Over the weekend our nation lost one of its heroes.
Senator John McCain, whose resume of accomplishments hardly needs recounting here, would have been 82 on Wednesday, the day he’ll be laying in state in the Arizona capitol.
Throughout McCain’s career he was described as a “maverick” by a national press corps which loved him. At least some of the time.
When it was McCain dissenting against the tax cuts policies of his rival for the 2000 presidential nomination, George W. Bush, or feuding with current President Donald Trump the press couldn’t ever seem to get enough of a Republican who was a thorn in the side of other Republicans.
There’s a lot of hagiography going on about McCain right now from the national press. A typical example is the obituary for the late Senator in the New York Times which is glowing in its admiration and totally at odds with the way the Times covered McCain when he was the only obstacle between Barack Obama and the White House in the 2008 election.
Back then the Times was positing the idea that McCain was too old to be President. The paper also delivered McCain a sort of birther scandal, wondering if he constitutionally qualified to be President given that he was born in the Panama Canal Zone.
They ran a front-page story accusing McCain of having an affair with a lobbyist.
When the Times endorsed Obama for the Presidency in an editorial, they wrote that McCain’s campaign had “hints of racism.”
In short, back when McCain was a thorn in the side of Democrats, he was a too-old, unethical, and a racist. A Pew Foundation review of media coverage in the 2008 election cycle found that just 14 percent of it was positive for McCain.
Contrast that with the treatment McCain got from the press in more recent years when he mostly made headlines as a defector from Republican majorities and an outspoken critic of Trump.
In the National Review today Jim Geraghty notes the “fair weather” admiration for McCain:
Rolling Stone assured its readers that the tale of honorable, patriotic McCain was all a myth, and that the senator was “a man who has consistently put his own advancement above all else, a man willing to say and do anything to achieve his ultimate ambition: to become commander in chief, ascending to the one position that would finally enable him to outrank his four-star father and grandfather.”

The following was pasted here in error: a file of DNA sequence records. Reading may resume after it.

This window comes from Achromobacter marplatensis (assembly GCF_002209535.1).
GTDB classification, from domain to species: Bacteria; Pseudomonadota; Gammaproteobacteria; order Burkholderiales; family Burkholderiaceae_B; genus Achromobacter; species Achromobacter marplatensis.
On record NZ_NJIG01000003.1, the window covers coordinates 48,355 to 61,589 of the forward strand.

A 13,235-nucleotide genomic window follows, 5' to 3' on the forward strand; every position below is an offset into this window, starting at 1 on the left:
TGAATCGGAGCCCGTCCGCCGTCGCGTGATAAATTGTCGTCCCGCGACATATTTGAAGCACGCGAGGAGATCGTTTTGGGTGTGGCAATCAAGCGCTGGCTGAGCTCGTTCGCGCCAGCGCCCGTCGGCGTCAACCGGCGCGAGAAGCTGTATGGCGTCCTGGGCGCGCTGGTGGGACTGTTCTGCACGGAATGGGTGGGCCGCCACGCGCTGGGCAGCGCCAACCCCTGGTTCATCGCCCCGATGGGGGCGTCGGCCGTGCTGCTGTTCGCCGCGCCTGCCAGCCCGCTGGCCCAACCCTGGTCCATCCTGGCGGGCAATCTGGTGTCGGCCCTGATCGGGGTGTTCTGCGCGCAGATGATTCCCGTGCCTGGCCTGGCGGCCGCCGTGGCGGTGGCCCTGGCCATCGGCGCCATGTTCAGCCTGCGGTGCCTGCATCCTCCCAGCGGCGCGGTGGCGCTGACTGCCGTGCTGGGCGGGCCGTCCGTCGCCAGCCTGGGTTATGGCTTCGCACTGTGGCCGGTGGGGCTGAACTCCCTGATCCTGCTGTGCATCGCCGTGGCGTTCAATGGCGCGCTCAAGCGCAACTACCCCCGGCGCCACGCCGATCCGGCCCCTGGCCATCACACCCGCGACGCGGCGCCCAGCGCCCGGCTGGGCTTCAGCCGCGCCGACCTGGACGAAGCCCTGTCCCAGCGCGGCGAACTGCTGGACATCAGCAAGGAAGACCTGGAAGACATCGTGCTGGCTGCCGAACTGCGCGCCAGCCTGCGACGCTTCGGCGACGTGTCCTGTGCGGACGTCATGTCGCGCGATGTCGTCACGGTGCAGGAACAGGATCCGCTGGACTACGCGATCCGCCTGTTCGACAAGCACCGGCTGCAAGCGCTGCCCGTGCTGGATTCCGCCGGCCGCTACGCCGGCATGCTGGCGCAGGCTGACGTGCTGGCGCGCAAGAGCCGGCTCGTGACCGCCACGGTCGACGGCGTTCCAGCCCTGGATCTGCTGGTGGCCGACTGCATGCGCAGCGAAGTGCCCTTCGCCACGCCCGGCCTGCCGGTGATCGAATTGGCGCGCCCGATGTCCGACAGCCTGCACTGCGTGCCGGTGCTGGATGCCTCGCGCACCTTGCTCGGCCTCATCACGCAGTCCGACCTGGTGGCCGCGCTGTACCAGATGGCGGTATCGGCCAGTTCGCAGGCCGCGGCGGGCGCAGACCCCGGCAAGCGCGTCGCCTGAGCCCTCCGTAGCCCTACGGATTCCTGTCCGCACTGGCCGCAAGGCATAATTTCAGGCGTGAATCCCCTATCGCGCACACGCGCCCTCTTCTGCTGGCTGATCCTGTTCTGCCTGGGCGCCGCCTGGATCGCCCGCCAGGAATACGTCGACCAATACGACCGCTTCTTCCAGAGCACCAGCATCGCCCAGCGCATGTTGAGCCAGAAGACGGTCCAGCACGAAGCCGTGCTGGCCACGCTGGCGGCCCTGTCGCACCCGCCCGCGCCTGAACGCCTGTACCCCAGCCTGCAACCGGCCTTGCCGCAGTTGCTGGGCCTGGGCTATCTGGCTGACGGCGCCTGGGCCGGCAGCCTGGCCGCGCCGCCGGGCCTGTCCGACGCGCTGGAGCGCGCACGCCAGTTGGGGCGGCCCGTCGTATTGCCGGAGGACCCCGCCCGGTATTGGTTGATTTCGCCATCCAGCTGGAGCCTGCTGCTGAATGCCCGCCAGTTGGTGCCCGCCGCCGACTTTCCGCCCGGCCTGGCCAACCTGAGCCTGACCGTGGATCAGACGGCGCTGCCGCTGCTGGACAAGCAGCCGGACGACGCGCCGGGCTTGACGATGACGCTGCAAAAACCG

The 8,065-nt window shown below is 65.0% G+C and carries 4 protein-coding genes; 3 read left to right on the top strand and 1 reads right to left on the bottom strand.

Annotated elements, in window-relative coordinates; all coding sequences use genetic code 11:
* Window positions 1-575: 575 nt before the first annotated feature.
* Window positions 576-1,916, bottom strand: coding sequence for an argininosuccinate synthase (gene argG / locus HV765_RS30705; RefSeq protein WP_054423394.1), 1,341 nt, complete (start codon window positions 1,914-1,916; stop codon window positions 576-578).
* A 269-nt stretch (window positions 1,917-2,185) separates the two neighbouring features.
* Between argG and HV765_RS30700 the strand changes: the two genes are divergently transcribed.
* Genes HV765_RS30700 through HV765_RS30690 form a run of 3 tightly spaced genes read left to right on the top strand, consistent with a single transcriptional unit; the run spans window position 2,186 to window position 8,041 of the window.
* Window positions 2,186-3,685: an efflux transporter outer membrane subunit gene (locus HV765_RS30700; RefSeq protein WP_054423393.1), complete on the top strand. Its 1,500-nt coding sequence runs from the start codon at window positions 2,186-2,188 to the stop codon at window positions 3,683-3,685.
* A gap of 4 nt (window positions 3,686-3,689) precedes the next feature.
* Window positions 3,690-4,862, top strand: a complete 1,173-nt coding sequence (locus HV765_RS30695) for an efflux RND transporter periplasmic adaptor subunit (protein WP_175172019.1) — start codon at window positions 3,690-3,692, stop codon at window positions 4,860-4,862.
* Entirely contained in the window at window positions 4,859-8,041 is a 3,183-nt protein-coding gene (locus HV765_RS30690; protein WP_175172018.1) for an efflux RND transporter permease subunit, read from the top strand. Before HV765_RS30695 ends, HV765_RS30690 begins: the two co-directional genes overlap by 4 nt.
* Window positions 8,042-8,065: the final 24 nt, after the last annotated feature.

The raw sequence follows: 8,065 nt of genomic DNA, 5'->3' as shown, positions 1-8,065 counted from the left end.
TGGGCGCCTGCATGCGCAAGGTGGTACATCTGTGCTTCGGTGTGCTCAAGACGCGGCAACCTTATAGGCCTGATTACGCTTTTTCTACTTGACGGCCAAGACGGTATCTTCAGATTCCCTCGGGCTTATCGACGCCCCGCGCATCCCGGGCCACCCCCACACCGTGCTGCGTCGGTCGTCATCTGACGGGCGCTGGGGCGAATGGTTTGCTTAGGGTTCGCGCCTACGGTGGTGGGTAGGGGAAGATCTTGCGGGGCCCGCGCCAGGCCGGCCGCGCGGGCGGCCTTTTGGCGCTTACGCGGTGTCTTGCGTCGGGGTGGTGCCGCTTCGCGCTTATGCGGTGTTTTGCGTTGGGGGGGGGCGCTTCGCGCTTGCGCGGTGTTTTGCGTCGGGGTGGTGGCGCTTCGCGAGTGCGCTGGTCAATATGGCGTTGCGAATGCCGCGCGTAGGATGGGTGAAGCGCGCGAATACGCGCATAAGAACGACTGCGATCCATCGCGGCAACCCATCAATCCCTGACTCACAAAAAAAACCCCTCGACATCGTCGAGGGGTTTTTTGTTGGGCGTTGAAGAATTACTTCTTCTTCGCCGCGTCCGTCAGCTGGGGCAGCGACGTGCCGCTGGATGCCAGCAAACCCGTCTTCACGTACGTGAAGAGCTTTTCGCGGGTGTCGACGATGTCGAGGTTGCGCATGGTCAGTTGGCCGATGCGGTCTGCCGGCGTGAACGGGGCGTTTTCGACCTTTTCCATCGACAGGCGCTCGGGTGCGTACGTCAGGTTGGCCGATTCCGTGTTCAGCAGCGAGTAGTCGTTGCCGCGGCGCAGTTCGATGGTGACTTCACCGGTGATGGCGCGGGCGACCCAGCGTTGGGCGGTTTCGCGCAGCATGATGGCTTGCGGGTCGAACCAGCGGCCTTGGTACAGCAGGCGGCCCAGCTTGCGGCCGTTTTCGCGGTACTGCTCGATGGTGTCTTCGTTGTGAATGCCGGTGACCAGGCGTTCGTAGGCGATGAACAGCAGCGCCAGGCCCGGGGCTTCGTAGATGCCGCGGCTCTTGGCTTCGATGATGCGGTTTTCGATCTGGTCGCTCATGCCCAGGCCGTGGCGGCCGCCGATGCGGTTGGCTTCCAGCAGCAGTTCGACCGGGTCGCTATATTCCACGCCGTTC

In a campaign ad, the Obama campaign mocked McCain’s age and inability to use a computer. (Eventually, even Joe Biden called the ad “terrible.”) Yet media coverage lamented that John McCain had somehow “sold his soul” to win the Republican nomination. The New Yorkercontended McCain had “betrayed his ideals.”
McCain remained mostly in villain status through Obama’s presidency, although sometimes he could still get good coverage when contrasted with another, usually more conservative Republican. The arrival of Trump made McCain a hero again.
McCain was a complicated figure. I often disagreed with him politically (perhaps most sharply in the realm of campaign finance policy where the McCain-Feingold reforms made things demonstrably worse) but admired him as a person.
How could you not?
That sort of conflict over his legacy is understandable, I think, and not uncommon.
Less understandable are those who called him a racist, war mongering kook at one point yet treat him like he was a national treasure today.
Maybe it’s that whole “don’t speak ill of the dead” thing. Or maybe it’s just hypocrisy driven by ideological bias.